In this activity you will reflect on groups to which you currently belong and then create a group of our own. The questions below will guide your reflection.
Use the questions below to help you talk about the groups you belong to, groups that are part of school, outside of school, even online groups. For example, these can be school clubs, art clubs, music, sports teams, religious groups, interest groups, volunteer groups, and community-service groups.
- What are the things that bind the group members together in their chosen groups and in the different groups of their peers?
- Were these groups you were born into or your family belongs to?
- What made you join the groups in the first place?
- What do you get out of being in the groups?
- What are the benefits and what are the risks, if any?
- Does belonging to the groups require costumes or uniforms?
- Are there leaders for each group? How are they chosen?
- Are the members of the groups the same age?
- Does your choice of group affiliation reflect who you are as an individual?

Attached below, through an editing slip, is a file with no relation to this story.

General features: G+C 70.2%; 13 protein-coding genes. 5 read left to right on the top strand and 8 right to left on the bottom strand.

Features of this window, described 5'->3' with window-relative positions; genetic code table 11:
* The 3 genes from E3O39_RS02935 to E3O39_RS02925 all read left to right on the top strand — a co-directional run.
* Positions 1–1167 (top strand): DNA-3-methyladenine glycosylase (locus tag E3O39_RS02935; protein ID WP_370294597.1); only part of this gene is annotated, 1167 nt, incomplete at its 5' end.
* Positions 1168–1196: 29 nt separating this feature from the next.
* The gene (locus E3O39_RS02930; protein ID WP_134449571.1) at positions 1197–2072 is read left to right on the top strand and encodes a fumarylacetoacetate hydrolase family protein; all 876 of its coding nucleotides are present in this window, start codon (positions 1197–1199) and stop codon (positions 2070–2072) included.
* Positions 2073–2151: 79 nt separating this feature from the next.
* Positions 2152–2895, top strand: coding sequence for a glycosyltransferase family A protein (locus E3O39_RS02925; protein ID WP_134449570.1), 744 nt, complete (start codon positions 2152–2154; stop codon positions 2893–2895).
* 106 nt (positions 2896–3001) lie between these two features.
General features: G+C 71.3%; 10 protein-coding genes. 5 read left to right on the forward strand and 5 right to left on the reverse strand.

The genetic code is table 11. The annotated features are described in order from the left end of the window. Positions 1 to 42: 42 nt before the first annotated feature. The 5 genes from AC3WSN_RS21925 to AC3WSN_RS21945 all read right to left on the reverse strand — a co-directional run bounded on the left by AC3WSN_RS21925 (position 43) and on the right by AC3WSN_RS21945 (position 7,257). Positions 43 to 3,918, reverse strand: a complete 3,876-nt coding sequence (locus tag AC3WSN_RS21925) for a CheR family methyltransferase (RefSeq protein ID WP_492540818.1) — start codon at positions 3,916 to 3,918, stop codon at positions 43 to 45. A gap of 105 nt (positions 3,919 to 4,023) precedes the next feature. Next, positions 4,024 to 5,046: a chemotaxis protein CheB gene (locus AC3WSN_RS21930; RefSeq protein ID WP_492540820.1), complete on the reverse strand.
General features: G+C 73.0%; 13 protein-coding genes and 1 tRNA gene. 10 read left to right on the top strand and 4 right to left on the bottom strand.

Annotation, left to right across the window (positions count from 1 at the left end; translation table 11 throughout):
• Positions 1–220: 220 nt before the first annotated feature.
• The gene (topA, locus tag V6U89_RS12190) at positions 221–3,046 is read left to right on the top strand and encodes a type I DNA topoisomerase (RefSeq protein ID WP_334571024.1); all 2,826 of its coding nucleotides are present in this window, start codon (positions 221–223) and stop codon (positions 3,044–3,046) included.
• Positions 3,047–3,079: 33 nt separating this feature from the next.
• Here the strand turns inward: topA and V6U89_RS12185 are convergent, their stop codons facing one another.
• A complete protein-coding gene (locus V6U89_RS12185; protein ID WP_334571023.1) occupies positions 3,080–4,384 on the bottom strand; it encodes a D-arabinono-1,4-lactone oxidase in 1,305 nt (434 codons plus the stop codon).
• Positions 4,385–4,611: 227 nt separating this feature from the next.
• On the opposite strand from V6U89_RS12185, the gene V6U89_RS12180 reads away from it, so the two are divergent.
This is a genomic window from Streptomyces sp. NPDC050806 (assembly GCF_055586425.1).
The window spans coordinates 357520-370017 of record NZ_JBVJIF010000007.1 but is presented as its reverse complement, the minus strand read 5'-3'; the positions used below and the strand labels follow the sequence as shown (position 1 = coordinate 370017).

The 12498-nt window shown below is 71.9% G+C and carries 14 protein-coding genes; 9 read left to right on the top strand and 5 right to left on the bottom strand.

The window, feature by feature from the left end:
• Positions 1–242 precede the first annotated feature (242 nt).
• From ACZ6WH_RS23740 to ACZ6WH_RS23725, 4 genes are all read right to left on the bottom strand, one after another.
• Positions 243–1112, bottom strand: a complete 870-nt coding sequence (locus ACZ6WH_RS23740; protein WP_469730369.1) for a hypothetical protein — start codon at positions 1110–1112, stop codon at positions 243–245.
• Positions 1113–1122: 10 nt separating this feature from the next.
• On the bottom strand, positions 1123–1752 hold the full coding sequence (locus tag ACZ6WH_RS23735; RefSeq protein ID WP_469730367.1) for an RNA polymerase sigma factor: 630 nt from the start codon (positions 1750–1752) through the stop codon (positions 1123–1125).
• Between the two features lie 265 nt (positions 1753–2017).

- Can we assume that the behavior of members of the groups represent each individual?
Now you will construct a totally new group. You also will identify some of the risks and benefits of belonging to that group. To help you do this, refer back to the chart or categories you created in your initial brainstorm session. Answer each of these questions about your group.
- How big is the group?
- What does the group tell us about the identity of its members?
- How easy or hard is it to drop out of the group, or join if one is slightly different?
- Is the group open to anyone who wants to join?
- Does the group offer protection against outside threats or discrimination?
- What are the main activities of the group?
- How do you pick a group leader?
- Does membership confer specialness to its members?
- How does your new group relate to groups you already belong to?